Why Are There Differences in Credit Scores?
by AOPA Aviation Finance Company President Adam Meredith
There are three types of credit scores in the eyes of an airplane lender: really good credit, good credit and bad credit.
How lenders analyze credit scores depends on what the three major credit reporting agencies-Equifax, Experian and TransUnion-provide them. There are other entities-banks, credit card companies and even identity protection services like LifeLock-that will offer you a complimentary credit score. Be aware. Those scores might not encompass your full credit story and therefore might paint a rosier picture.
For example, a credit card company or a bank might provide a very high credit score, say 850. So you find a way to submit that number with the loan package. However, when the lender pulls your credit in conjunction with the loan, the score might be 50-100 points lower, much to the chagrin of the loan applicant.
The cause of the difference may be that the financial entity is basing your credit score only on variables it’s privy to, such as any credit cards or mortgages you have with it. In other words, it’s a largely superficial representation, not your full financial picture. In general for the scores they provide to you at no cost, credit card and credit service companies have negotiated a deal in bulk for a less costly FICO model from the credit bureau(s). The FICO model they use to aid in decisioning credit is often more comprehensive and not the same as the model they provide free of charge for utilizing their services.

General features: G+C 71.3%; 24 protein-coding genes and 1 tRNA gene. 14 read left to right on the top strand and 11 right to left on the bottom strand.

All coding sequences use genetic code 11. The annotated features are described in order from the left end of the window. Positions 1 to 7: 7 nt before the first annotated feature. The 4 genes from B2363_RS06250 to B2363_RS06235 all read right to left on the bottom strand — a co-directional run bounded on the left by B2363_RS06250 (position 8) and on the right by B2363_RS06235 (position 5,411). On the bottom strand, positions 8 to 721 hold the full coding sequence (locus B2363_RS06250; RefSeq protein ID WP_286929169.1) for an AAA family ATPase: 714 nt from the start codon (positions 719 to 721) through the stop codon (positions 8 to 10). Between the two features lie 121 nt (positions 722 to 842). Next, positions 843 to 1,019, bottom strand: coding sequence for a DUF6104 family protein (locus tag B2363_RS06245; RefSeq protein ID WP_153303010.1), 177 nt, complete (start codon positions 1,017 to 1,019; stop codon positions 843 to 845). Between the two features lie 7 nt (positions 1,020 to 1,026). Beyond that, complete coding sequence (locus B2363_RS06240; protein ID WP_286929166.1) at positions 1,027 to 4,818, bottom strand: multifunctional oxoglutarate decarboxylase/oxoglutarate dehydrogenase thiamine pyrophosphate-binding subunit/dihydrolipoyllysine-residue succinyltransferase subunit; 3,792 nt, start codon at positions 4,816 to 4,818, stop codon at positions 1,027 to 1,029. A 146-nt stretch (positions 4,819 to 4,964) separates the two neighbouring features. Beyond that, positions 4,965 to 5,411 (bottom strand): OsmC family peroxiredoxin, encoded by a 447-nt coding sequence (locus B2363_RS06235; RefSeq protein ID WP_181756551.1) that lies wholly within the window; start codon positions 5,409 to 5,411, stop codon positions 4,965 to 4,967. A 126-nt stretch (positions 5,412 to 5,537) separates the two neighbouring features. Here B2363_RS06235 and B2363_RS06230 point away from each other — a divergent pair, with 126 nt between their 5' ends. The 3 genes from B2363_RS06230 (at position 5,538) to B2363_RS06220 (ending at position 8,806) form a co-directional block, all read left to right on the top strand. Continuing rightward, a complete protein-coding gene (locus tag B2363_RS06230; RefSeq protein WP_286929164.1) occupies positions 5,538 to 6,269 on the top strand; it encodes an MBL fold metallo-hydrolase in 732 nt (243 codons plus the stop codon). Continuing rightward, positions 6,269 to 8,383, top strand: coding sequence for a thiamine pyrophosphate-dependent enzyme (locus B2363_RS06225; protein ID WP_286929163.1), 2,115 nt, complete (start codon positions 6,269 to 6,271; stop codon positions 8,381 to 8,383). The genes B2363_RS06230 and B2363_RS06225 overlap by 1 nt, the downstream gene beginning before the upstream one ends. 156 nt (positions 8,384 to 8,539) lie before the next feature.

To be clear: despite popular opinion, unless a potential buyer is shopping rates with many different lenders, and thus having their credit profile pulled many, many times in a short span of time, AOPA Aviation Finance or one of its partners pulling your credit once will not materially affect your credit score.
For the most part, in the aircraft finance world, there’s not a big difference between credit scores. If a person has got really bad credit-a score below 650-they probably won’t find financing. A person is considered to have good credit with a score that falls between 680 and 700. Options like term, amortization and rates may depend on where you fall in that range. There are also other factors outside of the score itself – prior bankruptcies, foreclosures, charge-offs, delinquencies – how long ago and for what type of credit, that factor into the lenders decision making process.
It’s important to remember that a credit score is only one part of the entire financial picture. That said, a good credit is typically a score above 700 points. There are lenders that will lend to applicants with a sub 700 credit score, however they may have shorter terms, higher rates, etc.
AOPA Aviation Finance can be reached at 800.62.PLANE (800.627.5263)